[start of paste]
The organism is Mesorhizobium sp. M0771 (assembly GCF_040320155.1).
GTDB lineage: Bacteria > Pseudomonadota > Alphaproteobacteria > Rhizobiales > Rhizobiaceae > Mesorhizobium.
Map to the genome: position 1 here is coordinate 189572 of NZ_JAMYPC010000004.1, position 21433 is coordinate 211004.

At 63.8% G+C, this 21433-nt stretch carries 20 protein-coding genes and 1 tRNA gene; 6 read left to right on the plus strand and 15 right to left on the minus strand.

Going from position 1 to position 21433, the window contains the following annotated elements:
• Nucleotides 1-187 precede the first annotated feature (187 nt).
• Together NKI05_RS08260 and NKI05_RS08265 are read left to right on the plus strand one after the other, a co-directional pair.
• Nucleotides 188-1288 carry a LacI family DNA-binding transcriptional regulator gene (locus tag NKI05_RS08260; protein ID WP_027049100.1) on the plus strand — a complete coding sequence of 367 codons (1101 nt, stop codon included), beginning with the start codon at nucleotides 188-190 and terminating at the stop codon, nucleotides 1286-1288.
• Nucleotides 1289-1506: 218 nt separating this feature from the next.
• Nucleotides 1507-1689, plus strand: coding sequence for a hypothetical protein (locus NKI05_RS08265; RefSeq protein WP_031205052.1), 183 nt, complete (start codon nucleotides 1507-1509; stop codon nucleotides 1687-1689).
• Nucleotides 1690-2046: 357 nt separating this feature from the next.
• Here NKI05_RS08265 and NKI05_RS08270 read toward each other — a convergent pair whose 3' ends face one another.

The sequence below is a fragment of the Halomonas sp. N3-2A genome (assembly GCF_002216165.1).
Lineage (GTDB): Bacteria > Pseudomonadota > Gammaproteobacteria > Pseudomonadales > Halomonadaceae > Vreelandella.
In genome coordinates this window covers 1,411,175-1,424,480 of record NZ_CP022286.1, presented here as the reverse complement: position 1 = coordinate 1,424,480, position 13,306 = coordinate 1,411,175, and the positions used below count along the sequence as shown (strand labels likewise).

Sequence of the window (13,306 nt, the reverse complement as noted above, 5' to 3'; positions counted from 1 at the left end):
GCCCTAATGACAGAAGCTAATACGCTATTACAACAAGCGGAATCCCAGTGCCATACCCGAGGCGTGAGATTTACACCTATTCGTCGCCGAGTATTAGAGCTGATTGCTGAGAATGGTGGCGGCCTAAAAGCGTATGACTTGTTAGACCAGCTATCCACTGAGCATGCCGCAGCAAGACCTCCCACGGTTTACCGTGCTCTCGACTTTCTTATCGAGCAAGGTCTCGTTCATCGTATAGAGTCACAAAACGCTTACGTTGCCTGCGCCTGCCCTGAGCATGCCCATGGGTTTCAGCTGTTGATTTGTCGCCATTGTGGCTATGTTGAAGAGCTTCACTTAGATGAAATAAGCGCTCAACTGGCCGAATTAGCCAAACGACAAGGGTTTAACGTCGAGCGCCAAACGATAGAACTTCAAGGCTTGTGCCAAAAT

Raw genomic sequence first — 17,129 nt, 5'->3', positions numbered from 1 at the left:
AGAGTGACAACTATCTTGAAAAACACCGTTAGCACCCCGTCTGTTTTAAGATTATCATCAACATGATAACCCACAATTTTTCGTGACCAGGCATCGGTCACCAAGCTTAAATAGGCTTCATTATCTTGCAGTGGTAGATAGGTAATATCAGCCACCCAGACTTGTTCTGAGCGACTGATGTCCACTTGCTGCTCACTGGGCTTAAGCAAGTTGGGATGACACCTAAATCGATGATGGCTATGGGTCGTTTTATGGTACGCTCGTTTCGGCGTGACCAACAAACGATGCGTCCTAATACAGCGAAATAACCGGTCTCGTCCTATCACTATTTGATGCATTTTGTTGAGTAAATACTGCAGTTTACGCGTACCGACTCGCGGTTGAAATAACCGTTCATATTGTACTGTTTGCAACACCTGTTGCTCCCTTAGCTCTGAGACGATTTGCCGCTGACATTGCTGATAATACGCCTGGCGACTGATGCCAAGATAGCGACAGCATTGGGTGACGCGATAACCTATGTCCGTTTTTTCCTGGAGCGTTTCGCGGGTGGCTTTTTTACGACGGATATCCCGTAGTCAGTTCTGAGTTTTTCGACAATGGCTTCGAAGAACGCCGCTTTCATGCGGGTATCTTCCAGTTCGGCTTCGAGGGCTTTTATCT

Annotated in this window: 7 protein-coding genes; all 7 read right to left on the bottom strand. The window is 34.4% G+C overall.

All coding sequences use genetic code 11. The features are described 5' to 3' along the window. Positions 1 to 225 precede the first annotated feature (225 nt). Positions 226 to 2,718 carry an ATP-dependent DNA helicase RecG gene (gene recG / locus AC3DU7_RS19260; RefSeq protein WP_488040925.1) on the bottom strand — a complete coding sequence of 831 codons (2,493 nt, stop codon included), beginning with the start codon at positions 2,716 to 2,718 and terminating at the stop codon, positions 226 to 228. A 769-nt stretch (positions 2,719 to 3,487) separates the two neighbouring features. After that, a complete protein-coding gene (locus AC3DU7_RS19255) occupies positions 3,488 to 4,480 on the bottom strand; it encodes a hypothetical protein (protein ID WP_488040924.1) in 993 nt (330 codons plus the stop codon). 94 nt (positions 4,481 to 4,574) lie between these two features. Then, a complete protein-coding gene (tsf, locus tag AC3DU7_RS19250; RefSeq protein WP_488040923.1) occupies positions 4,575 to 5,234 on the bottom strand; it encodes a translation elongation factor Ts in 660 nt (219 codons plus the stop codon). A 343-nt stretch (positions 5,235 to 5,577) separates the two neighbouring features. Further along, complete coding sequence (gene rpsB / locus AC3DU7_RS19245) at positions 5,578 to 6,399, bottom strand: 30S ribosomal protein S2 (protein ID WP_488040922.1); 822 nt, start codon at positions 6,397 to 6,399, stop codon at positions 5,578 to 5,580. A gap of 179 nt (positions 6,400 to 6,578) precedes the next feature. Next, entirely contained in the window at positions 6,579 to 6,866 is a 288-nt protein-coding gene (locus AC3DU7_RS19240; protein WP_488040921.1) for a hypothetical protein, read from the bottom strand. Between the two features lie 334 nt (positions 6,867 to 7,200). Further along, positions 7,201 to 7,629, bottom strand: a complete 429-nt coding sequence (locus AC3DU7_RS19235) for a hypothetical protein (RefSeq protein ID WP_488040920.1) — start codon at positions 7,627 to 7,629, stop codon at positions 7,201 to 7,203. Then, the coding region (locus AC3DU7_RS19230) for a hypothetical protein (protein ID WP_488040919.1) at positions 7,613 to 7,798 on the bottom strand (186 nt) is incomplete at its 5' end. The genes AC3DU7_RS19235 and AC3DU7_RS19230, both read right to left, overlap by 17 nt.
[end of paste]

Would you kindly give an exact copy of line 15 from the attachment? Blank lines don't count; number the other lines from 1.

In genome coordinates this window covers 1,411,175-1,424,480 of record NZ_CP022286.1, presented here as the reverse complement: position 1 = coordinate 1,424,480, position 13,306 = coordinate 1,411,175, and the positions used below count along the sequence as shown (strand labels likewise).